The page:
Royal Bank of Scotland is to sell its European consumer finance business to Santander of Spain as it seeks to bolster its weakened capital position after last year's purchase of ABN Amro.
The consumer business has €2.2bn (£1.7bn) of assets and 2.3 million customers in Germany, the Netherlands, Belgium and Austria. RBS and Santander did not reveal the sale price, but analysts said RBS probably got about €350m.
RBS and Santander joined with Fortis of Belgium to buy ABN Amro for €71bn last year in the world's biggest financial services deal. The deal left RBS's core tier one capital depleted, causing speculation that the bank might be forced to go to investors in a rights issue.
Sir Fred Goodwin, RBS's chief executive, has said he will consider selling assets to rebuild capital, but insists he does not need to do so.
RBS said it decided to sell the business to Santander because the UK bank was concentrating on wholesale banking in Europe. The consumer finance division funds instalment loans sold under other companies' brands and sells credit cards and point-of-sale consumer finance.
RBS has already sold some assets to help fund the ABN deal, including Southern Water, on which it made a £950m profit last year, and about £1bn of property. ABN assets that could be sold include the Dutch bank's Australasian business and a 40 per cent share in Saudi Holland Bank, which could fetch up to £800m.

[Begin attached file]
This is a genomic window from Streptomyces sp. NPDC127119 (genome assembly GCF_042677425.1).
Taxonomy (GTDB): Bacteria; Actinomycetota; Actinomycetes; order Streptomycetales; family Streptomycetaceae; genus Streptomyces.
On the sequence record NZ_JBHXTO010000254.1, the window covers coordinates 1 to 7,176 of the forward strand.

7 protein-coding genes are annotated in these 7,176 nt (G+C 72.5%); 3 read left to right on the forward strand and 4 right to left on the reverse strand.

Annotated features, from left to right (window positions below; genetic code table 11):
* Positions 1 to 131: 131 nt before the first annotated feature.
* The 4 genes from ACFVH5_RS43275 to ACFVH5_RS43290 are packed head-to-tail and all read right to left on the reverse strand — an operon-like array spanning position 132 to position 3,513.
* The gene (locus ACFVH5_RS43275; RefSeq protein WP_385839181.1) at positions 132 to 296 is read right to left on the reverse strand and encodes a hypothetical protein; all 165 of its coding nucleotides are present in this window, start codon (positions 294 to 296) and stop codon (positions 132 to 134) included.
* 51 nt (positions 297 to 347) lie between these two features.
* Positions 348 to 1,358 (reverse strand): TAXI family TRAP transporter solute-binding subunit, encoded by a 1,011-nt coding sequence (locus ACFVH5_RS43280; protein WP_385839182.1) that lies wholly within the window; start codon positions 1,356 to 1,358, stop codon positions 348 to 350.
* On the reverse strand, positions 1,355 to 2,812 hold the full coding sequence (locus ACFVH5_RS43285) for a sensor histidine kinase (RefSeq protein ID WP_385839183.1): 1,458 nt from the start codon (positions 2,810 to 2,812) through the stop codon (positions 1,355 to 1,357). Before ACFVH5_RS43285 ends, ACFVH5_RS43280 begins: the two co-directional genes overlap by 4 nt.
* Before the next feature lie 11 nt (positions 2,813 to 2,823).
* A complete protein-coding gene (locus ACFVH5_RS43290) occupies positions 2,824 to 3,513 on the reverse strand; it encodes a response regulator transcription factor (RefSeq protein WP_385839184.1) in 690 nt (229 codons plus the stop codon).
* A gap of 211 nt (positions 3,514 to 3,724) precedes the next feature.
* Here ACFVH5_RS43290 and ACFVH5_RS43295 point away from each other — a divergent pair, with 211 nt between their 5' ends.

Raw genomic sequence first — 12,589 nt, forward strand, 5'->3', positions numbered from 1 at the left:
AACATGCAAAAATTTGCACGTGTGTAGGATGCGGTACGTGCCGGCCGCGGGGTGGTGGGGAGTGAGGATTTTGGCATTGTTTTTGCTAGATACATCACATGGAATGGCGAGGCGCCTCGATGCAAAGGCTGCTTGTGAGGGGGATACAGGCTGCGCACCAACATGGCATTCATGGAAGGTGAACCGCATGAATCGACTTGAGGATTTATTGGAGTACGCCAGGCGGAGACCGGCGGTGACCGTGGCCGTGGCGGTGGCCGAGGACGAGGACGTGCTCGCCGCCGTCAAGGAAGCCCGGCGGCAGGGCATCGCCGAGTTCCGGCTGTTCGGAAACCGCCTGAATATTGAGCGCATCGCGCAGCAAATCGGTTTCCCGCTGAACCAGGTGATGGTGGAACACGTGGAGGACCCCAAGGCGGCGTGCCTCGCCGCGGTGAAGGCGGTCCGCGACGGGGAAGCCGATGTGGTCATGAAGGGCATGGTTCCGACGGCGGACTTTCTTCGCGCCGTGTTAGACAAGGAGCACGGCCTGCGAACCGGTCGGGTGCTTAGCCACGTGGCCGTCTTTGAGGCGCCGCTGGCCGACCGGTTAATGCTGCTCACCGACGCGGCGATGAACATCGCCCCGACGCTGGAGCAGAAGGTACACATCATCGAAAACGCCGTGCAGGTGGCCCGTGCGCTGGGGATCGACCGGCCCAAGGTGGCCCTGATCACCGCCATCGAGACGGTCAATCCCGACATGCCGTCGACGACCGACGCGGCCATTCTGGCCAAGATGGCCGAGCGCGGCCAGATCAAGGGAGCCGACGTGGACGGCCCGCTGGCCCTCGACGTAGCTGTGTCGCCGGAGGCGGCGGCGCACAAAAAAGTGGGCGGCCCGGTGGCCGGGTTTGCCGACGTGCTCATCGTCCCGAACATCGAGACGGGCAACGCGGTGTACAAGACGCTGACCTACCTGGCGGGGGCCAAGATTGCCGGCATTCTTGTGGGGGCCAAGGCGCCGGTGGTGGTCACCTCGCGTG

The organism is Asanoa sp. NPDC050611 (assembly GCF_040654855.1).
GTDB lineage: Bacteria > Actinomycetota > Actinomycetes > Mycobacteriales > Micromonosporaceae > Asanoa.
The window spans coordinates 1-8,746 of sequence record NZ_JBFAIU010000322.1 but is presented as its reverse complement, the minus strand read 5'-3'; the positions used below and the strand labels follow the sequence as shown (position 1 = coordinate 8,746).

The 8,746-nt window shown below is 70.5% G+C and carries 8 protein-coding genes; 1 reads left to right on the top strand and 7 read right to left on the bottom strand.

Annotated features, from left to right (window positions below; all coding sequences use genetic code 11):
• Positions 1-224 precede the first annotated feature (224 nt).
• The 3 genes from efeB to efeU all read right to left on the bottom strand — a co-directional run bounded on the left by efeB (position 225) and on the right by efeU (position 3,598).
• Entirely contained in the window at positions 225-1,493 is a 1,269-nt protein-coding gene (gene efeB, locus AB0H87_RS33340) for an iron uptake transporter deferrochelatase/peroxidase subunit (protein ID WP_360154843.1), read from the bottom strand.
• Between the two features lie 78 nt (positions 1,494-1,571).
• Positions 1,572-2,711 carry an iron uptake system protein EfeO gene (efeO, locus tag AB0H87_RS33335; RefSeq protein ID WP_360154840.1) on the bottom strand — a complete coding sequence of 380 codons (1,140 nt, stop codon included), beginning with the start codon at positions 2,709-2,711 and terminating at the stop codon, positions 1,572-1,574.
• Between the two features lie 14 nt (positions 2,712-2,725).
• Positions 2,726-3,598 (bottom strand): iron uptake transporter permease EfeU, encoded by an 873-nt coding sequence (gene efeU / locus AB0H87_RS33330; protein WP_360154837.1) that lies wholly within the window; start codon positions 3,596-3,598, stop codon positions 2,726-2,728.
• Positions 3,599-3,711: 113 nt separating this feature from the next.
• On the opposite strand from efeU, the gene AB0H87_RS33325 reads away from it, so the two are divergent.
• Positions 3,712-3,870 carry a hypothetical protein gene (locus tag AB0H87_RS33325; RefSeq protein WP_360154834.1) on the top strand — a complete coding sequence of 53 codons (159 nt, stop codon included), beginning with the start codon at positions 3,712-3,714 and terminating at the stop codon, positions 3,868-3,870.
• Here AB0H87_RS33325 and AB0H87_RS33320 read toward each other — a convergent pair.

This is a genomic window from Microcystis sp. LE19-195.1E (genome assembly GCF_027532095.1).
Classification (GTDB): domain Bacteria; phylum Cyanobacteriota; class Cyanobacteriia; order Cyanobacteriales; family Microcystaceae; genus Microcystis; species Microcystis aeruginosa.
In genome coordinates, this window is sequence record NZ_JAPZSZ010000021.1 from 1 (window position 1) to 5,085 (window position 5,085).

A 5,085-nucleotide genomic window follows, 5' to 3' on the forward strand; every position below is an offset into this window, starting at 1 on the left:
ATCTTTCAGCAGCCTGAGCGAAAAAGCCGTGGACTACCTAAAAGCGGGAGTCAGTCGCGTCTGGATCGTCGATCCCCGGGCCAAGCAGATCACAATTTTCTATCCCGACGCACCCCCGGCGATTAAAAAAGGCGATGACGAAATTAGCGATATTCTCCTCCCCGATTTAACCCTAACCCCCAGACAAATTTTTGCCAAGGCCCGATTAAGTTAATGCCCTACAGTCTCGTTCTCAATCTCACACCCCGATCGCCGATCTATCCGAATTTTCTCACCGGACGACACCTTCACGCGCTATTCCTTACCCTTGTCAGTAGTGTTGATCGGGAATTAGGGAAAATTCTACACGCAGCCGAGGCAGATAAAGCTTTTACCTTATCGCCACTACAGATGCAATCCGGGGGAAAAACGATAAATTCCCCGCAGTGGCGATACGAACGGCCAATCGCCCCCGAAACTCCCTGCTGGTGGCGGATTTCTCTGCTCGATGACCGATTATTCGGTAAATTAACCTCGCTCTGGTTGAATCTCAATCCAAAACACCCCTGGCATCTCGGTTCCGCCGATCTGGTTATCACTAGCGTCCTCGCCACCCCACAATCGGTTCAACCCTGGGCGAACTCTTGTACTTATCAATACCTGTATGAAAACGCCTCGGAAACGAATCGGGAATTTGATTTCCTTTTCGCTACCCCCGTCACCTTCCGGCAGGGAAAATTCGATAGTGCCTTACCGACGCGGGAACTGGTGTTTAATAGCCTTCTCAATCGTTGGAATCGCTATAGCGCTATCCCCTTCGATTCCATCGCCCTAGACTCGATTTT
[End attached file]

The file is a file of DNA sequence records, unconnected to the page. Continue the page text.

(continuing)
The biggest potential disposal is Angel Trains, which has been up for sale for as much as £4bn. Lack of news on Angel Trains has increased concerns in recent weeks that RBS might need to go to shareholders for capital. Sir Fred has said that RBS's regulators are comfortable with the bank's capital position and that profit generation will rebuild the safety buffer.
The consumer finance deal sees RBS working again with its long-time ally Santander. The two companies formed an alliance in 1989 that included cross-shareholdings and board membership and lasted 15 years. Santander lent financial support to RBS when it bought NatWest in 2000 in the transformational deal that turned the Scottish lender into a major international bank. The alliance ended when Santander bought Abbey National in 2004, but the banks retain close links.
RBS shares rose 0.5 per cent to 370p. They have fallen 17 per cent this year.Reuse content